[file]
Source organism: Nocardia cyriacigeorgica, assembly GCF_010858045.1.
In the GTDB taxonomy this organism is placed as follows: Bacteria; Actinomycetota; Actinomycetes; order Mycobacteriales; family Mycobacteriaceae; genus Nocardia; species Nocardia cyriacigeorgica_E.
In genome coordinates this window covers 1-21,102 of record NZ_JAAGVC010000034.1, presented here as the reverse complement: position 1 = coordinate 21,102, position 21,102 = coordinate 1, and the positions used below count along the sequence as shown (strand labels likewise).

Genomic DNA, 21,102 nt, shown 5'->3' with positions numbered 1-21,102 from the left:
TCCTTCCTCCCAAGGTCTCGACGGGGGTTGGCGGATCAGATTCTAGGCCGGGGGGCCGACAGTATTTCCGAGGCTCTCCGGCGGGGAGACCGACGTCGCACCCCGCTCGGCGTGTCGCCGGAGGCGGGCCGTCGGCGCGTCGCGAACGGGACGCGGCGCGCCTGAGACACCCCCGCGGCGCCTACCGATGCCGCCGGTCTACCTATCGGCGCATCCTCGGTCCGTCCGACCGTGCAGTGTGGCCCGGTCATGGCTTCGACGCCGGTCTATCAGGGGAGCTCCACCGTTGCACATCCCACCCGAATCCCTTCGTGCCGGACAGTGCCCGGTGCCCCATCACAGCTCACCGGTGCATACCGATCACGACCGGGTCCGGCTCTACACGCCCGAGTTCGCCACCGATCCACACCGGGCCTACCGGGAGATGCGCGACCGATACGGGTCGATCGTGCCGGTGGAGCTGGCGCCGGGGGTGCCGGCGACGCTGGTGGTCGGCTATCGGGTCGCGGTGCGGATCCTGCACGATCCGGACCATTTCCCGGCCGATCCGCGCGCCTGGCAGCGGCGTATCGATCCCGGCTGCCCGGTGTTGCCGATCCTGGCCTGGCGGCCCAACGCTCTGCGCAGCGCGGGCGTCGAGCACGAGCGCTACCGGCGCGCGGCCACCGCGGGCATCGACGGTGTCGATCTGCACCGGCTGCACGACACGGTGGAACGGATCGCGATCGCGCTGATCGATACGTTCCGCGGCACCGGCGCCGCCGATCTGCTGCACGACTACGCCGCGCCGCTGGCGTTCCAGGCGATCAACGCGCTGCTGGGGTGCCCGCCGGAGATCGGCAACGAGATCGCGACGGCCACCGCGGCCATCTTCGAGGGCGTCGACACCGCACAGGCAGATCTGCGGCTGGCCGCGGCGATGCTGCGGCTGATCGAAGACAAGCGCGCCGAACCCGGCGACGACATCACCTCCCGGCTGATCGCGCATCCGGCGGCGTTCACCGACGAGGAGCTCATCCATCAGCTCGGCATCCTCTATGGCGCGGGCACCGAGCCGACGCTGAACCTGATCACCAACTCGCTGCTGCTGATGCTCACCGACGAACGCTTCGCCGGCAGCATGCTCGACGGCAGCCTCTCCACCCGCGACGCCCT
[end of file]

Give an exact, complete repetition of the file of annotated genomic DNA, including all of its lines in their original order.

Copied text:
Source organism: Nocardia cyriacigeorgica, assembly GCF_010858045.1.
In the GTDB taxonomy this organism is placed as follows: Bacteria; Actinomycetota; Actinomycetes; order Mycobacteriales; family Mycobacteriaceae; genus Nocardia; species Nocardia cyriacigeorgica_E.
In genome coordinates this window covers 1-21,102 of record NZ_JAAGVC010000034.1, presented here as the reverse complement: position 1 = coordinate 21,102, position 21,102 = coordinate 1, and the positions used below count along the sequence as shown (strand labels likewise).

Genomic DNA, 21,102 nt, shown 5'->3' with positions numbered 1-21,102 from the left:
TCCTTCCTCCCAAGGTCTCGACGGGGGTTGGCGGATCAGATTCTAGGCCGGGGGGCCGACAGTATTTCCGAGGCTCTCCGGCGGGGAGACCGACGTCGCACCCCGCTCGGCGTGTCGCCGGAGGCGGGCCGTCGGCGCGTCGCGAACGGGACGCGGCGCGCCTGAGACACCCCCGCGGCGCCTACCGATGCCGCCGGTCTACCTATCGGCGCATCCTCGGTCCGTCCGACCGTGCAGTGTGGCCCGGTCATGGCTTCGACGCCGGTCTATCAGGGGAGCTCCACCGTTGCACATCCCACCCGAATCCCTTCGTGCCGGACAGTGCCCGGTGCCCCATCACAGCTCACCGGTGCATACCGATCACGACCGGGTCCGGCTCTACACGCCCGAGTTCGCCACCGATCCACACCGGGCCTACCGGGAGATGCGCGACCGATACGGGTCGATCGTGCCGGTGGAGCTGGCGCCGGGGGTGCCGGCGACGCTGGTGGTCGGCTATCGGGTCGCGGTGCGGATCCTGCACGATCCGGACCATTTCCCGGCCGATCCGCGCGCCTGGCAGCGGCGTATCGATCCCGGCTGCCCGGTGTTGCCGATCCTGGCCTGGCGGCCCAACGCTCTGCGCAGCGCGGGCGTCGAGCACGAGCGCTACCGGCGCGCGGCCACCGCGGGCATCGACGGTGTCGATCTGCACCGGCTGCACGACACGGTGGAACGGATCGCGATCGCGCTGATCGATACGTTCCGCGGCACCGGCGCCGCCGATCTGCTGCACGACTACGCCGCGCCGCTGGCGTTCCAGGCGATCAACGCGCTGCTGGGGTGCCCGCCGGAGATCGGCAACGAGATCGCGACGGCCACCGCGGCCATCTTCGAGGGCGTCGACACCGCACAGGCAGATCTGCGGCTGGCCGCGGCGATGCTGCGGCTGATCGAAGACAAGCGCGCCGAACCCGGCGACGACATCACCTCCCGGCTGATCGCGCATCCGGCGGCGTTCACCGACGAGGAGCTCATCCATCAGCTCGGCATCCTCTATGGCGCGGGCACCGAGCCGACGCTGAACCTGATCACCAACTCGCTGCTGCTGATGCTCACCGACGAACGCTTCGCCGGCAGCATGCTCGACGGCAGCCTCTCCACCCGCGACGCCCT